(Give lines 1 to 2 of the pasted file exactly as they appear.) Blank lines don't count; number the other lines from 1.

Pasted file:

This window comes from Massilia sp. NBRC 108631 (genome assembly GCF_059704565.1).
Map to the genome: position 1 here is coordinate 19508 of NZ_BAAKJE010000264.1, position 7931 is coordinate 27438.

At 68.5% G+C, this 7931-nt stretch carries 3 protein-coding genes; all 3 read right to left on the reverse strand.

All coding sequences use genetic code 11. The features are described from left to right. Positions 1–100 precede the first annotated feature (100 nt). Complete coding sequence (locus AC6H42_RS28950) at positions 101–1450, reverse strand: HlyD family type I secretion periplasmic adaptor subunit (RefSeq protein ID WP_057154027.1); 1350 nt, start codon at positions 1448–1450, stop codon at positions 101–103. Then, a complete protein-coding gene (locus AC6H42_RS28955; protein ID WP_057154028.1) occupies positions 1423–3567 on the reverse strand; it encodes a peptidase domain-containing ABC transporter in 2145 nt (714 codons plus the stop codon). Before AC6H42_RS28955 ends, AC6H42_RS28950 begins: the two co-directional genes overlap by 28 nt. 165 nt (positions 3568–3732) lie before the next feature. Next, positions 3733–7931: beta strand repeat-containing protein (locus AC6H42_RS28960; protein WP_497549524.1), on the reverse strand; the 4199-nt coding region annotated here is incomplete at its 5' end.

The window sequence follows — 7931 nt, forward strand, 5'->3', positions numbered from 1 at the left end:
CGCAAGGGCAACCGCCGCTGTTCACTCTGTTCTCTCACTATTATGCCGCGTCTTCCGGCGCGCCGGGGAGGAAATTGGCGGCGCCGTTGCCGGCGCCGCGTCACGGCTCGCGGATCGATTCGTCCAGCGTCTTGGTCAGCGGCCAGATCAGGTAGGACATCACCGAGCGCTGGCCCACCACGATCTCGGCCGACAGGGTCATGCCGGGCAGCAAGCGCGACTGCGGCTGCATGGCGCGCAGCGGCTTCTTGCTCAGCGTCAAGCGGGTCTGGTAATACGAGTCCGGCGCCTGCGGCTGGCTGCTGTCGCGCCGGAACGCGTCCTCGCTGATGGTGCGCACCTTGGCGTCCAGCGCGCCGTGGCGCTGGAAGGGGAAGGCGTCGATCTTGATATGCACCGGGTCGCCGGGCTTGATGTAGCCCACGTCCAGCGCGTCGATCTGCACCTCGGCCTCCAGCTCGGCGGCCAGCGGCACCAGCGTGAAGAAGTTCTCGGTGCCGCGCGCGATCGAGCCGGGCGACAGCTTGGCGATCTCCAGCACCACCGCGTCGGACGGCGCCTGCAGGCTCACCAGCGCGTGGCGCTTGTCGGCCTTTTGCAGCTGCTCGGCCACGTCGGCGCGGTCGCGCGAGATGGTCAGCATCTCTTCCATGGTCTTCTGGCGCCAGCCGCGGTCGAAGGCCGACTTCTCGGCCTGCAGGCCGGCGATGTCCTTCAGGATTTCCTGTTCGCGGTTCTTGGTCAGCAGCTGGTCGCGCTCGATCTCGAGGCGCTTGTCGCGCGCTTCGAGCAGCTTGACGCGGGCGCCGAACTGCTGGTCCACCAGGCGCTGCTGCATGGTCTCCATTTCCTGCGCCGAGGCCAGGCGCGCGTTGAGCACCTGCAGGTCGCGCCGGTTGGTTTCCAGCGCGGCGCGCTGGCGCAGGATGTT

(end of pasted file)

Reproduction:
This window comes from Massilia sp. NBRC 108631 (genome assembly GCF_059704565.1).
Map to the genome: position 1 here is coordinate 19508 of NZ_BAAKJE010000264.1, position 7931 is coordinate 27438.